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Agalloch - From Which of this Oak  CD (album) cover




Experimental/Post Metal

2.82 | 23 ratings

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Prog Reviewer
3 stars A great debut for a band like Agalloch, that surely demonstrated that they are one of the finest Metal groups today. But in "From Which Of this Oak", they still are an immature, and not -ready-to-rise band. But this is indeed an impressive debut, for being just an EP: in fact, this just might be the best Agalloch EP ever.

The sub genre here isn't Doom Metal yet, like in their following efforts, but it is still very attached to Black Metal roots. The production also is rougher than the other albums, but it cannot be exactly defined as lo-fi, and some interesting folk passages are present.

the EP has four songs:

"The Wilderness", a Black Metal masterpiece, that has everything the genre needs: Black growls, fast shredding guitars, desperate atmosphere, but with interesting acoustic moments. Definitely an underrated song.

"As Embers Dress The Sky" just might be one of my favorite Agalloch songs: great melodies, great performances, a nice delicate part in the middle of the song, and an outstanding grand finale, with shredding guitars. Beautiful.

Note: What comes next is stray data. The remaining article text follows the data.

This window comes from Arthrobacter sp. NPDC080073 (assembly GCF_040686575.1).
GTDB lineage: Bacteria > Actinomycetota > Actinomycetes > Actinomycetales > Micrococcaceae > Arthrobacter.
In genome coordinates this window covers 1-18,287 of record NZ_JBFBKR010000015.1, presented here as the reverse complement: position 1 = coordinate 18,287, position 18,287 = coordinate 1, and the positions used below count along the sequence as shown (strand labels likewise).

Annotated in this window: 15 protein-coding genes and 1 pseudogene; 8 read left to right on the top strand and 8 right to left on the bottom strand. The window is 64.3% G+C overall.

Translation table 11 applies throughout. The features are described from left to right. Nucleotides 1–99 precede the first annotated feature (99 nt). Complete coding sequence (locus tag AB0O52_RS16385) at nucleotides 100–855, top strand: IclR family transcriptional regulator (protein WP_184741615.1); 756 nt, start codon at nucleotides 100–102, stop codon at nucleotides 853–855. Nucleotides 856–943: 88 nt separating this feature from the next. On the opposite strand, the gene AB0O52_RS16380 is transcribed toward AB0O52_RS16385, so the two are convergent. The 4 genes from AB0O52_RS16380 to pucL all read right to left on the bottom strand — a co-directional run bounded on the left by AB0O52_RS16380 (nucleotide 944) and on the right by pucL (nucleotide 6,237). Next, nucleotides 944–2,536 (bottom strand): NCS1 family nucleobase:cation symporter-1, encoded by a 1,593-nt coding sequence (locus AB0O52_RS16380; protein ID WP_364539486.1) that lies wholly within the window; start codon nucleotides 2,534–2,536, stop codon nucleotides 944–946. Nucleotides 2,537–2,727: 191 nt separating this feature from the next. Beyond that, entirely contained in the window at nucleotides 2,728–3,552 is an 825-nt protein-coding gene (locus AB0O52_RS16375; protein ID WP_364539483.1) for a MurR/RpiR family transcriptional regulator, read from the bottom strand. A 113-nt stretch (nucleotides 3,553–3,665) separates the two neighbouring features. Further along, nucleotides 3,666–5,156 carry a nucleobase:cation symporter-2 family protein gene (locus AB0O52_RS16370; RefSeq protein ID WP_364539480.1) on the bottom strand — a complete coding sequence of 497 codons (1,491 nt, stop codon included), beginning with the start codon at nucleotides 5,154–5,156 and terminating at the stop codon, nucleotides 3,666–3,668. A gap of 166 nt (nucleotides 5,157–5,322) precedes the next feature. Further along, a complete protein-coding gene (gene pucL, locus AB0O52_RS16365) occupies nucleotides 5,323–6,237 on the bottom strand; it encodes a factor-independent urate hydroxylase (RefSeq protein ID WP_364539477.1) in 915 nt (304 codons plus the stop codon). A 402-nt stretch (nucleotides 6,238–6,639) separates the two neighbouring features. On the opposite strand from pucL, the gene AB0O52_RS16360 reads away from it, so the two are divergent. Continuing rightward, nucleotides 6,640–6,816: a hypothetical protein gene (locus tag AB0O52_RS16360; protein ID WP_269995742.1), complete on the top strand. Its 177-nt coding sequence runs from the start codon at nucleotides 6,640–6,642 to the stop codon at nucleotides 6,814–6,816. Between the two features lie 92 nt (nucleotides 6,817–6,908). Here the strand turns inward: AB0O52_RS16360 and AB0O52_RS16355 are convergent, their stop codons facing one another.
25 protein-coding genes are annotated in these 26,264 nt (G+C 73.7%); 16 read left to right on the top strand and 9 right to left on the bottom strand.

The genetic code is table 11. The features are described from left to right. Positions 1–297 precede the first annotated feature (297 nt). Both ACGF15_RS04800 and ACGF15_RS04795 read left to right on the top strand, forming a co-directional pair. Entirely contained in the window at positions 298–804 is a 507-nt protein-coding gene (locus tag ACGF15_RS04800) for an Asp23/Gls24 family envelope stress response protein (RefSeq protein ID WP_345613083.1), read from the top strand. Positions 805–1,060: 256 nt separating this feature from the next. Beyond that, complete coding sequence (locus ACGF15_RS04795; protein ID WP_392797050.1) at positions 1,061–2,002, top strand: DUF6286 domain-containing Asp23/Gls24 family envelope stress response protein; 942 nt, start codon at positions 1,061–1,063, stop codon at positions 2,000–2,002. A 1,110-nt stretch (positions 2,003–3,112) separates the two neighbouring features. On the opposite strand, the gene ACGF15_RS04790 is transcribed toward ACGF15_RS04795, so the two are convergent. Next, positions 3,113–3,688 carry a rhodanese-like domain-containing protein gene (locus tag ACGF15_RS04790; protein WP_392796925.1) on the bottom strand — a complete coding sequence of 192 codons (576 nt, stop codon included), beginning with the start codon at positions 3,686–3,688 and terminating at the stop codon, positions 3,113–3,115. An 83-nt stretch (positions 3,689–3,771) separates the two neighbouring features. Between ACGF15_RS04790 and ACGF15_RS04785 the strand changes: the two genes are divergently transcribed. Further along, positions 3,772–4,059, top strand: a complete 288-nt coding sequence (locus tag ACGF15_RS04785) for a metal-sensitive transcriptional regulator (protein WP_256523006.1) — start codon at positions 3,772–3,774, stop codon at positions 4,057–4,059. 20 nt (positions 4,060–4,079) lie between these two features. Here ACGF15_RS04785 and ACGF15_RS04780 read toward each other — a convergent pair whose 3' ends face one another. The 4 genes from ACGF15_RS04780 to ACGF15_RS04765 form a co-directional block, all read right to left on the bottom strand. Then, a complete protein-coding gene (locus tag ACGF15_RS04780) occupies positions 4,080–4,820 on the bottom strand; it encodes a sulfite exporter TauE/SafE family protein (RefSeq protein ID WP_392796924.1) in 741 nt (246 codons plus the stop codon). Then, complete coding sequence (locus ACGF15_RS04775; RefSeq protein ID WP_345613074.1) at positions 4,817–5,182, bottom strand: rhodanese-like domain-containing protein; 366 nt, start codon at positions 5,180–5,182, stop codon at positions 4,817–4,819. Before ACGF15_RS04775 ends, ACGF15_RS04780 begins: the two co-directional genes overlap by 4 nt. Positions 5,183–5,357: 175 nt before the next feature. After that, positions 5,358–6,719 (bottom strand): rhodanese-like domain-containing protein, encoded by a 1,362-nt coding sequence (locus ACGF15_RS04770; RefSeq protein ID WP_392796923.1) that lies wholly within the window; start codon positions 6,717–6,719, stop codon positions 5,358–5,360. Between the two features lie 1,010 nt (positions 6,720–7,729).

"Foliorum Viridium", which means " Of the Green Leaves", is an atmospheric piece, that reminds in many moments a fantasy movie score. It is all instrumental. This version is longer and has a different ending than the version of "Of Stone, Wind And Pillor". The finale has electric guitars playing, which is what brought down this amazing song. I prefer the latter version in the other EP. I must say it's a shame it never ended in a studio album.

"This Old Cabin" is what, in my opinion, really brought down the rating of the album. A little too long, but it has some nice moments here and there. Similar to "The Wilderness", but nowhere near as good.

This album has it's moments, that's for sure, I would surely listen to it if I was a Black Metal fan, or even a fan of the band. It also has some interesting moments that could be easily be defined as progressive. 3.5 stars.

EatThatPhonebook | 3/5 |


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